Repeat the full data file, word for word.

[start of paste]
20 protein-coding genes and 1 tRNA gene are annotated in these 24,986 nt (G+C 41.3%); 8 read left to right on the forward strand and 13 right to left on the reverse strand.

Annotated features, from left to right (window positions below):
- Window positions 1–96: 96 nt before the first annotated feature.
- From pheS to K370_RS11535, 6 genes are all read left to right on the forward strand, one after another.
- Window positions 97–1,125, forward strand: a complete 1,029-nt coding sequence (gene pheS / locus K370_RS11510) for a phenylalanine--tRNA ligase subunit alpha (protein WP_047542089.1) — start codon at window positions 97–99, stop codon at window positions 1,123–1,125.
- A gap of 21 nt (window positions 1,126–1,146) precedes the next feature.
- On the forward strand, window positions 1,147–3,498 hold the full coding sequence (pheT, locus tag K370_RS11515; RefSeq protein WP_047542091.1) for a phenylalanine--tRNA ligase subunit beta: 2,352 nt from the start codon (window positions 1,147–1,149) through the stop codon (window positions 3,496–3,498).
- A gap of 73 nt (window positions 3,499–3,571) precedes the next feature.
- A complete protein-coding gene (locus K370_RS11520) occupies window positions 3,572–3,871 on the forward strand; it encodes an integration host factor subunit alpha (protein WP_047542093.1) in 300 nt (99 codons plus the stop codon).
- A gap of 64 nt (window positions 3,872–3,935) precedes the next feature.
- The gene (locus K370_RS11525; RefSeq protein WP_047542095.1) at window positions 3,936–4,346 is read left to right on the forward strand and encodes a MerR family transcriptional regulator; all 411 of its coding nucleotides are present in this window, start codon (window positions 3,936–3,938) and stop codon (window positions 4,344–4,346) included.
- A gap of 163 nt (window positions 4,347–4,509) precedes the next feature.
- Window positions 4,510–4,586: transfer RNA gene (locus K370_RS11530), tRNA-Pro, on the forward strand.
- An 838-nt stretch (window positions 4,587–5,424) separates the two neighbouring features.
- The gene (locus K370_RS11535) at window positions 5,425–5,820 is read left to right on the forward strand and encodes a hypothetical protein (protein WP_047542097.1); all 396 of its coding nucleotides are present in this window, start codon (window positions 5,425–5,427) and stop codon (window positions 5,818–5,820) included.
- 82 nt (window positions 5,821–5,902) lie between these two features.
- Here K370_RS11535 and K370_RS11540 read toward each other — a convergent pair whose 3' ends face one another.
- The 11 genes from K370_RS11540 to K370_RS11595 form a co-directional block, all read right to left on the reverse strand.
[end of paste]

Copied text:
20 protein-coding genes and 1 tRNA gene are annotated in these 24,986 nt (G+C 41.3%); 8 read left to right on the forward strand and 13 right to left on the reverse strand.

Annotated features, from left to right (window positions below):
- Window positions 1–96: 96 nt before the first annotated feature.
- From pheS to K370_RS11535, 6 genes are all read left to right on the forward strand, one after another.
- Window positions 97–1,125, forward strand: a complete 1,029-nt coding sequence (gene pheS / locus K370_RS11510) for a phenylalanine--tRNA ligase subunit alpha (protein WP_047542089.1) — start codon at window positions 97–99, stop codon at window positions 1,123–1,125.
- A gap of 21 nt (window positions 1,126–1,146) precedes the next feature.
- On the forward strand, window positions 1,147–3,498 hold the full coding sequence (pheT, locus tag K370_RS11515; RefSeq protein WP_047542091.1) for a phenylalanine--tRNA ligase subunit beta: 2,352 nt from the start codon (window positions 1,147–1,149) through the stop codon (window positions 3,496–3,498).
- A gap of 73 nt (window positions 3,499–3,571) precedes the next feature.
- A complete protein-coding gene (locus K370_RS11520) occupies window positions 3,572–3,871 on the forward strand; it encodes an integration host factor subunit alpha (protein WP_047542093.1) in 300 nt (99 codons plus the stop codon).
- A gap of 64 nt (window positions 3,872–3,935) precedes the next feature.
- The gene (locus K370_RS11525; RefSeq protein WP_047542095.1) at window positions 3,936–4,346 is read left to right on the forward strand and encodes a MerR family transcriptional regulator; all 411 of its coding nucleotides are present in this window, start codon (window positions 3,936–3,938) and stop codon (window positions 4,344–4,346) included.
- A gap of 163 nt (window positions 4,347–4,509) precedes the next feature.
- Window positions 4,510–4,586: transfer RNA gene (locus K370_RS11530), tRNA-Pro, on the forward strand.
- An 838-nt stretch (window positions 4,587–5,424) separates the two neighbouring features.
- The gene (locus K370_RS11535) at window positions 5,425–5,820 is read left to right on the forward strand and encodes a hypothetical protein (protein WP_047542097.1); all 396 of its coding nucleotides are present in this window, start codon (window positions 5,425–5,427) and stop codon (window positions 5,818–5,820) included.
- 82 nt (window positions 5,821–5,902) lie between these two features.
- Here K370_RS11535 and K370_RS11540 read toward each other — a convergent pair whose 3' ends face one another.
- The 11 genes from K370_RS11540 to K370_RS11595 form a co-directional block, all read right to left on the reverse strand.